Former MLB commissioner Bartlett Giamatti wrote in his famed baseball poem, The Green Fields of the Mind, “(i)t breaks your heart. It is designed to break your heart.” He was speaking of the early promise that arises with each new baseball season, which is then ultimately washed away by the “cold rains” of the fall at seasons end.

I’ve experienced the baseball fan’s plight explained by Giamatti. As a Pittsburgh Pirates fan (insert joke here), my harshest sports memory came in 1992 when Sid Bream beat home an errant Barry Bonds’ throw in the ninth inning to eliminate the Pirates from the NLCS for the third consecutive year. Moments after Bream barreled into home, “cold rains” of tears streamed down my face and I proceeded to lock myself in the bathroom – broken hearted, yes.

Of course, that type of broken heart is actually endearing in the sense of fandom.

Now, the Pirates provide more comical relief than anything, but I am still suffering a broken heart from baseball. This time, however, it is not the endearing kind a fan experiences, but rather the ugly and disappointing kind - like two quarreling lovers. So without further adieu, here is a list of reasons that MLB and I are entering couple’s therapy.

Appropriately, I will open with opening day itself, or the lack thereof. Baseball season did start last week, but don’t question your sports attentiveness if you missed it. I can’t remember a time when this day had less fanfare and anticipation - probably due to the combination of teams having different opening days and games starting at the end of the workweek right before the Final Four. In years following, I hope MLB makes a more concerted and organized effort to produce a bigger spectacle for opening day. Whatever that is, MLB needs to think on a Cincinnati scale, but in every city and on the same day.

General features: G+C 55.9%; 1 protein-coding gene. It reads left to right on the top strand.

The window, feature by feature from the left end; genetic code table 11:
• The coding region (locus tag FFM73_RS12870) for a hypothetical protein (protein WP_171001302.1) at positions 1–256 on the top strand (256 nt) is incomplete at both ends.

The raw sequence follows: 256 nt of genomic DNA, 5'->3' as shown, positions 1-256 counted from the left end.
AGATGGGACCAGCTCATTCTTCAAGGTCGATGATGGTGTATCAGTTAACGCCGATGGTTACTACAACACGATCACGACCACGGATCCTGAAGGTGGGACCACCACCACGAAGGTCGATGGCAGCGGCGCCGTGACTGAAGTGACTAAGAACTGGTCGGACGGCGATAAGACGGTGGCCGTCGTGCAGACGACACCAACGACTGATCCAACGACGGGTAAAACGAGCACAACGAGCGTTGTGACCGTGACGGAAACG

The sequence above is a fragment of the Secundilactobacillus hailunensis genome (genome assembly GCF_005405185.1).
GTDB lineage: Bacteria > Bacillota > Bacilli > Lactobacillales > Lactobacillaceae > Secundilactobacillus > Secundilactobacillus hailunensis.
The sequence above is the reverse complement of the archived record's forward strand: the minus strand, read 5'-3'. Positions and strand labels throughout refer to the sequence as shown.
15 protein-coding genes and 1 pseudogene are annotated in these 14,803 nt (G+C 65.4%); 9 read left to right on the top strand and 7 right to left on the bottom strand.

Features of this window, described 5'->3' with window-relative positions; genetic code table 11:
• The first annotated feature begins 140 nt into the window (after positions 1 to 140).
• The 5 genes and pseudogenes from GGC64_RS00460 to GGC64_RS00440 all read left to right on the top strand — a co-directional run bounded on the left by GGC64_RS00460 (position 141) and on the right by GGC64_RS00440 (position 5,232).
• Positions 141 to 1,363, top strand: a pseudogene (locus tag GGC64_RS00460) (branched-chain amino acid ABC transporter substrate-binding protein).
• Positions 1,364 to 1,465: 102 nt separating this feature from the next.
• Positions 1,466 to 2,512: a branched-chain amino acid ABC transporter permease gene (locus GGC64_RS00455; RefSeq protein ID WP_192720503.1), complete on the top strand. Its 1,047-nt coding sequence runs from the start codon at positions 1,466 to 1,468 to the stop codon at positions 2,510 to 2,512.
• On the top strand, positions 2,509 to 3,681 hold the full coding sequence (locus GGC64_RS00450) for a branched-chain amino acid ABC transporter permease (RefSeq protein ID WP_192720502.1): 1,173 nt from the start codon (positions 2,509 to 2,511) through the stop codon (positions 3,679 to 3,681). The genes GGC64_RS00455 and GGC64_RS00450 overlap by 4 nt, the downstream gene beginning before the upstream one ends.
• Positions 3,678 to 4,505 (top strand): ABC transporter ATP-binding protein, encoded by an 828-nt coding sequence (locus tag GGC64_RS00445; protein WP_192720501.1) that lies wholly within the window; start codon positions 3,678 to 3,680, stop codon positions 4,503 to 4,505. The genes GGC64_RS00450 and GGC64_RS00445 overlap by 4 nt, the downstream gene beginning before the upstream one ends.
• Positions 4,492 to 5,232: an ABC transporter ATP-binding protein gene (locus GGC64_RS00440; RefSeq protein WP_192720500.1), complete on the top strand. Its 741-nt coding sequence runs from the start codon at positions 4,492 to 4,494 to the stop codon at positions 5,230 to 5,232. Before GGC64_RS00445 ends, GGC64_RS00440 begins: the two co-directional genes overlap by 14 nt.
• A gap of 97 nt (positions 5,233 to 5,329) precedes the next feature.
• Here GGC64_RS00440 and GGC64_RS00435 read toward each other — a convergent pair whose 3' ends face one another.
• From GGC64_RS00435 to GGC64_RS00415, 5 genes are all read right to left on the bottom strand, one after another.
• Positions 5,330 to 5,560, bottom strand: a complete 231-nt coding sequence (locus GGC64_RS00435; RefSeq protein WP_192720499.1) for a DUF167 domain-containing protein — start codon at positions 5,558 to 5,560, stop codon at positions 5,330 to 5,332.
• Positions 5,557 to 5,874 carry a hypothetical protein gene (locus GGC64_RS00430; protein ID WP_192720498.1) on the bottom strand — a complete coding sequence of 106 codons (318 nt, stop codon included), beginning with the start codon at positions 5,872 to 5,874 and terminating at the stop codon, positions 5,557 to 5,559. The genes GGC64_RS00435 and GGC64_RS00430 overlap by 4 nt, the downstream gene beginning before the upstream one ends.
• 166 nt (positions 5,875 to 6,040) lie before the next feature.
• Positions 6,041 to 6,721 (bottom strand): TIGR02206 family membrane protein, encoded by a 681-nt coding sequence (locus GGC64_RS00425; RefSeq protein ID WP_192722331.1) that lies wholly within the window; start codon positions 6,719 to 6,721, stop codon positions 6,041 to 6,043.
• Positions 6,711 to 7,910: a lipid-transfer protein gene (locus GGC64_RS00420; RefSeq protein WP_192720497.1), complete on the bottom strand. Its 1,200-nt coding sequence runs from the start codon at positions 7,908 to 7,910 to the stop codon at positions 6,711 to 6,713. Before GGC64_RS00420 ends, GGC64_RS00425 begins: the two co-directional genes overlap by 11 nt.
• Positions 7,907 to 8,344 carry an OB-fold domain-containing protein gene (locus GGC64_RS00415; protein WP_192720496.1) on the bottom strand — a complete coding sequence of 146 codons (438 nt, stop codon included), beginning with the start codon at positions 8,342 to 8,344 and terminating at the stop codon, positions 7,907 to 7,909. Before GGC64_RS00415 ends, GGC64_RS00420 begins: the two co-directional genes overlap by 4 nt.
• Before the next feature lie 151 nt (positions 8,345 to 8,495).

Another reason baseball’s opening day was lost in the shuffle was due to the earlier start date. I do applaud the vow to avoid November baseball, but I wonder if pushing up the start date is the only remedy to avoid the heart of the NFL season. Can’t MLB vow to avoid oft-chilly early April as well?

Weather aside, the season is just too long, and it is tough to sustain interest for so many months, especially once football kicks off. One way to close the season window would be to schedule more double headers. This will sacrifice some gate revenue, but that could be made up by the positive momentum generated by a more manageable season length. Someone queue Ernie Banks, “Let’s play two!”

My biggest personal gripe, however, comes with MLB’s reluctance to embrace new and digital media. Countless times this NBA season I have clicked, received, and sent YouTube links of NBA highlights back and forth with friends. This has heightened my interest in the current NBA season, as well as those I share the links with. The NBA allows this because they realize that younger fans (i.e., future “paying” fans) utilize this type of media frequently and stay connected with the game in this fashion. And as the Wall Street Journal has chronicled, dying baseball participation among American youth is an alarming future problem (WSJ). Unfortunately, MLB ignores this marketing tool for youth and shuts down any of its content that reaches YouTube faster than Mariano Rivera shuts down a ninth inning.

Staying with digital media, MLB Advanced Media has created a mobile application called “MLB – At Bat” that has to rank near the top in fan apps for leagues and does deserve credit. It is user friendly and has great features, including in-game highlights (just minutes after they happen), and most importantly efficient and high quality live streaming home and away broadcasts of every game. But, the $15 asking price is a little steep for a mobile app, so it will probably only reach a small percentage of fans. The price therefore fails when comparing to the NFL mobile app, which is free for Verizon customers.

I’m going to finish my therapy session talking salary cap – specifically the need to implement a salary floor (not ceiling) in the next CBA. As revealed in Deadspin’s glaring article last year detailing team’s financial records, the way owners are neglecting to spend shared revenue money on baseball operations is offensive (Deadspin). Forcing teams to spend a higher amount will help create more competitive balance - a paramount element of MLB’s overall success. As much as traditional major baseball markets thrive, a disproportionate amount of small market teams are fading into oblivion. MLB, unlike the NBA, cannot sustain that unbalanced model going forward without continuing to lose fan interest with younger demographics.

Those are major starting points I want baseball to work on for the betterment of our relationship. Of course, I could also bring up the subject of division realignment, adding wild card teams, interleague play, drug testing, etc. But, I don’t want to nag. 


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